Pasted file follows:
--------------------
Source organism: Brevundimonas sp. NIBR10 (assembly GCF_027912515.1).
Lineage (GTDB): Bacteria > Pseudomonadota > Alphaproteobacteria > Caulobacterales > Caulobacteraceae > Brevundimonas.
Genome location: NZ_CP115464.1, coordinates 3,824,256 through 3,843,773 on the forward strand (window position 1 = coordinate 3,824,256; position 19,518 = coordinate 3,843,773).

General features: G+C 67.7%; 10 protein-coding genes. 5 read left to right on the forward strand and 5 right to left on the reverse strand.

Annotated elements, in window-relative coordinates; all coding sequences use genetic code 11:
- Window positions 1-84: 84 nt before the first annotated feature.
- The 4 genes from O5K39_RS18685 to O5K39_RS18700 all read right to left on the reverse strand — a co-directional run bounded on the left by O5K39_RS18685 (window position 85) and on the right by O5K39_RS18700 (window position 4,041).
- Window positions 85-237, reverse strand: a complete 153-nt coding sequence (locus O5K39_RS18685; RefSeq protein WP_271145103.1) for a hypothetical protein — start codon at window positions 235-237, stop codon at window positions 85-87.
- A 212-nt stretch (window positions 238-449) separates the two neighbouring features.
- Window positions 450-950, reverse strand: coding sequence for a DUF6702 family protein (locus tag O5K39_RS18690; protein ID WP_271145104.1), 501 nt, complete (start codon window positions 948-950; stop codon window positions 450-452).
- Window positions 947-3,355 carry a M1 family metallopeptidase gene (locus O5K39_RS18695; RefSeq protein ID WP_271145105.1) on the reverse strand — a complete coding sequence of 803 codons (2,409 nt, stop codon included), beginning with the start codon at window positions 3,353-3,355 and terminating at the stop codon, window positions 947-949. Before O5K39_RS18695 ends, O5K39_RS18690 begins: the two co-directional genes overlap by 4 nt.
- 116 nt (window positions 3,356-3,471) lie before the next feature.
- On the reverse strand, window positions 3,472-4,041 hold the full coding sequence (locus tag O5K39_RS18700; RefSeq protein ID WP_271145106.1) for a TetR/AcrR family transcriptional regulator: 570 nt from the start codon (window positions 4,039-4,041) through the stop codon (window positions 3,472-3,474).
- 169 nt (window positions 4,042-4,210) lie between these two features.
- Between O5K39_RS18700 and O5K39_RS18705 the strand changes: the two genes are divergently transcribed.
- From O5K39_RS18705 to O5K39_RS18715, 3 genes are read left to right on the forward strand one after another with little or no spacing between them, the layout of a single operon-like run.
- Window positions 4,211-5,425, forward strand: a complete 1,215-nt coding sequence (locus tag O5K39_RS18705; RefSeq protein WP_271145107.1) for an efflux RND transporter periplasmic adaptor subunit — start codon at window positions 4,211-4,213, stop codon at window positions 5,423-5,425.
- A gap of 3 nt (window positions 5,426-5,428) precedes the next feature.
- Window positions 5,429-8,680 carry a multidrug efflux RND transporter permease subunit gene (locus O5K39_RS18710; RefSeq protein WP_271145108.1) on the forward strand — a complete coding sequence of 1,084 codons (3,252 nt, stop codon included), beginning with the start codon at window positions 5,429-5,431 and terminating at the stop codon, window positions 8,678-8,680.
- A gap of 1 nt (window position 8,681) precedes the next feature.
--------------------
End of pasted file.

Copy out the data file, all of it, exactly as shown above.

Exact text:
Source organism: Brevundimonas sp. NIBR10 (assembly GCF_027912515.1).
Lineage (GTDB): Bacteria > Pseudomonadota > Alphaproteobacteria > Caulobacterales > Caulobacteraceae > Brevundimonas.
Genome location: NZ_CP115464.1, coordinates 3,824,256 through 3,843,773 on the forward strand (window position 1 = coordinate 3,824,256; position 19,518 = coordinate 3,843,773).

General features: G+C 67.7%; 10 protein-coding genes. 5 read left to right on the forward strand and 5 right to left on the reverse strand.

Annotated elements, in window-relative coordinates; all coding sequences use genetic code 11:
- Window positions 1-84: 84 nt before the first annotated feature.
- The 4 genes from O5K39_RS18685 to O5K39_RS18700 all read right to left on the reverse strand — a co-directional run bounded on the left by O5K39_RS18685 (window position 85) and on the right by O5K39_RS18700 (window position 4,041).
- Window positions 85-237, reverse strand: a complete 153-nt coding sequence (locus O5K39_RS18685; RefSeq protein WP_271145103.1) for a hypothetical protein — start codon at window positions 235-237, stop codon at window positions 85-87.
- A 212-nt stretch (window positions 238-449) separates the two neighbouring features.
- Window positions 450-950, reverse strand: coding sequence for a DUF6702 family protein (locus tag O5K39_RS18690; protein ID WP_271145104.1), 501 nt, complete (start codon window positions 948-950; stop codon window positions 450-452).
- Window positions 947-3,355 carry a M1 family metallopeptidase gene (locus O5K39_RS18695; RefSeq protein ID WP_271145105.1) on the reverse strand — a complete coding sequence of 803 codons (2,409 nt, stop codon included), beginning with the start codon at window positions 3,353-3,355 and terminating at the stop codon, window positions 947-949. Before O5K39_RS18695 ends, O5K39_RS18690 begins: the two co-directional genes overlap by 4 nt.
- 116 nt (window positions 3,356-3,471) lie before the next feature.
- On the reverse strand, window positions 3,472-4,041 hold the full coding sequence (locus tag O5K39_RS18700; RefSeq protein ID WP_271145106.1) for a TetR/AcrR family transcriptional regulator: 570 nt from the start codon (window positions 4,039-4,041) through the stop codon (window positions 3,472-3,474).
- 169 nt (window positions 4,042-4,210) lie between these two features.
- Between O5K39_RS18700 and O5K39_RS18705 the strand changes: the two genes are divergently transcribed.
- From O5K39_RS18705 to O5K39_RS18715, 3 genes are read left to right on the forward strand one after another with little or no spacing between them, the layout of a single operon-like run.
- Window positions 4,211-5,425, forward strand: a complete 1,215-nt coding sequence (locus tag O5K39_RS18705; RefSeq protein WP_271145107.1) for an efflux RND transporter periplasmic adaptor subunit — start codon at window positions 4,211-4,213, stop codon at window positions 5,423-5,425.
- A gap of 3 nt (window positions 5,426-5,428) precedes the next feature.
- Window positions 5,429-8,680 carry a multidrug efflux RND transporter permease subunit gene (locus O5K39_RS18710; RefSeq protein WP_271145108.1) on the forward strand — a complete coding sequence of 1,084 codons (3,252 nt, stop codon included), beginning with the start codon at window positions 5,429-5,431 and terminating at the stop codon, window positions 8,678-8,680.
- A gap of 1 nt (window position 8,681) precedes the next feature.